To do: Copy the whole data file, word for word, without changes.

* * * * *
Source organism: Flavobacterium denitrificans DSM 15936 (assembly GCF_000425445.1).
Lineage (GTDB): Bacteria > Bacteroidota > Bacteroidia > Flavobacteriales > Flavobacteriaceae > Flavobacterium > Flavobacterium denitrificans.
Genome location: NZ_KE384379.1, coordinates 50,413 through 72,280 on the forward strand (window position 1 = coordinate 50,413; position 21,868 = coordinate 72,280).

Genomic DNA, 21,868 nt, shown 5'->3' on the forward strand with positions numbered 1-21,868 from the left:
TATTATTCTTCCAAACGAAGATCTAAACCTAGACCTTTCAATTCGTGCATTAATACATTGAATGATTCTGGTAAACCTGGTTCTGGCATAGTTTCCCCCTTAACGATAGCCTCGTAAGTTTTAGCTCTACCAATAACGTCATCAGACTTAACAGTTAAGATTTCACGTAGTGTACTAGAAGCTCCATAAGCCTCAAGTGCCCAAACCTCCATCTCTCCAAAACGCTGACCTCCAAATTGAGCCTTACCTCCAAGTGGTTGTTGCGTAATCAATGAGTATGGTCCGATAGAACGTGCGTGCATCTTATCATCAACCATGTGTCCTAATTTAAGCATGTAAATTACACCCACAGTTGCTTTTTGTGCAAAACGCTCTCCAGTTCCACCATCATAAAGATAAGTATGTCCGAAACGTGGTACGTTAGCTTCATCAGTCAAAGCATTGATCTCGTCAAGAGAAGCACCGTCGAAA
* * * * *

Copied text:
Source organism: Flavobacterium denitrificans DSM 15936 (assembly GCF_000425445.1).
Lineage (GTDB): Bacteria > Bacteroidota > Bacteroidia > Flavobacteriales > Flavobacteriaceae > Flavobacterium > Flavobacterium denitrificans.
Genome location: NZ_KE384379.1, coordinates 50,413 through 72,280 on the forward strand (window position 1 = coordinate 50,413; position 21,868 = coordinate 72,280).

Genomic DNA, 21,868 nt, shown 5'->3' on the forward strand with positions numbered 1-21,868 from the left:
TATTATTCTTCCAAACGAAGATCTAAACCTAGACCTTTCAATTCGTGCATTAATACATTGAATGATTCTGGTAAACCTGGTTCTGGCATAGTTTCCCCCTTAACGATAGCCTCGTAAGTTTTAGCTCTACCAATAACGTCATCAGACTTAACAGTTAAGATTTCACGTAGTGTACTAGAAGCTCCATAAGCCTCAAGTGCCCAAACCTCCATCTCTCCAAAACGCTGACCTCCAAATTGAGCCTTACCTCCAAGTGGTTGTTGCGTAATCAATGAGTATGGTCCGATAGAACGTGCGTGCATCTTATCATCAACCATGTGTCCTAATTTAAGCATGTAAATTACACCCACAGTTGCTTTTTGTGCAAAACGCTCTCCAGTTCCACCATCATAAAGATAAGTATGTCCGAAACGTGGTACGTTAGCTTCATCAGTCAAAGCATTGATCTCGTCAAGAGAAGCACCGTCGAAA